Roll Call: Latest News on Capitol Hill, Congress, Politics and Elections
September 23, 2014

‘Superman’ Dean Cain Mulls Run for Congress

Superman Dean Cain Mulls Run for Congress

Actor Dean Cain is interviewed May 3 at the White House Correspondents' Dinner. (Christina Bellantoni/CQ Roll Call)

Actor Dean Cain, best known for playing Superman on TV, is seriously considering a run for Congress — someday.

Cain, who starred in the popular 1990s series “Lois & Clark: The New Adventures of Superman,” is now eyeing California’s 33rd District, which is home to many movie stars. Cain’s roots run deep in the area — he grew up in Malibu and attended Santa Monica High School.

“At some point in time, at a later date, it would be interesting, perhaps. Yes,” Cain said in a May 3 interview at the Washington Hilton, where he was attending the White House Correspondents’ Dinner as a guest of RealClearPolitics.

Longtime Democratic Rep. Henry A. Waxman unleashed chaos in the region in January, when he announced his retirement. Despite the fact that Beverly Hills, Bel Air, Malibu and Santa Monica fall within the district lines, no ambitious Tinseltown stars have jumped into the race.

Should Cain eventually follow through with a run, he would not fit the Hollywood liberal stereotype.

“I’m not really affiliated with a party, currently,” the Princeton graduate and former football player said. “If you say ‘independent’ in California, you become part of the Independent Party which was weird. I didn’t expect that. I wanted to be decline-to-state, so that’s what I am now.”

“So for a couple of election cycles, I was in this American Independent Party, and I was a little ticked off, because I didn’t know what the heck that was,” he continued.

Thanks to California’s top-two primary, it is not inconceivable to run outside of the Democratic and Republican parties.

Asked if he’s a conservative, Cain said, “Fair read when it comes to things to do with the economy and individual liberties, for sure. But on social issues, I’m very, very far to the left.”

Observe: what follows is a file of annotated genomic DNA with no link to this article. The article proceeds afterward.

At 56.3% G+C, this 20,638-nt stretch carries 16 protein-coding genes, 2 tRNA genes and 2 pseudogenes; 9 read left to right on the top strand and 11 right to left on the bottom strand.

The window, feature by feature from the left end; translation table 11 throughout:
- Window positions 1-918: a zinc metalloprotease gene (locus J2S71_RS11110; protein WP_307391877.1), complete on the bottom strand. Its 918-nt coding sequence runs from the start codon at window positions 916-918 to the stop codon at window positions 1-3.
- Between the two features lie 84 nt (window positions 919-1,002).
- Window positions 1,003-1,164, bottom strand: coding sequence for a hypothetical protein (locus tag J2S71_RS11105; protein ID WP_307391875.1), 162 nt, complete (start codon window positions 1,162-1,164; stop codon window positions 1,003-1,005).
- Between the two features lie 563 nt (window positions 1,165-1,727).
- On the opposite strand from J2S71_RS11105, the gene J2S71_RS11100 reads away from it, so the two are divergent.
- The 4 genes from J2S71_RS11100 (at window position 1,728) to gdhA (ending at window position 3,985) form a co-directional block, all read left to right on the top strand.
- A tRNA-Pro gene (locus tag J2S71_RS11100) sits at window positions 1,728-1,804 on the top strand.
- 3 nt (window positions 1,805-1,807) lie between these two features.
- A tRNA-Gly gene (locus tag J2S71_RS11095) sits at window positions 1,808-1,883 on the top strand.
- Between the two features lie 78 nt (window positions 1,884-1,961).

As for who earned his presidential vote in 2012?

“It wasn’t Barack Obama,” he said. “It was certainly Mitt Romney.”

Cain said that he was not always politically ambitious.

“[It's] just the way politics has gone and what I’ve noticed in my life and the way it’s affected me and those who I know, it’s become more interesting to me, because I don’t necessarily agree with everything that’s been happening.”

He said the two most important issues to him are education and the economy.

Cain added that, at this point, he has not endorsed in the current 33rd District race. But he is absolutely not a fan of the retiring incumbent.

“Waxman was there for a long time — far too long in my opinion,” he said. “I don’t like career politicians. And I don’t think it should be a full-time job, and it’s something that I would do on a part-time basis after many, many years of having a career.

“I’m just glad Waxman’s out, to be honest,” he said.

Steven T. Dennis contributed to this report. 

  • bpai99

    This is an entirely predictable development in an era where experience in governing and a track record of achievement in government are considered negatives.

    The less qualified someone is to be an elected official, the more qualified that person is to be a candidate for elective office.

  • Haley Schmitterbach

    Since we can see many of the efforts going on around us in a free market, we can use that information to decide upon which skills to obtain, what knowledge to learn, and where best to focus our energies.

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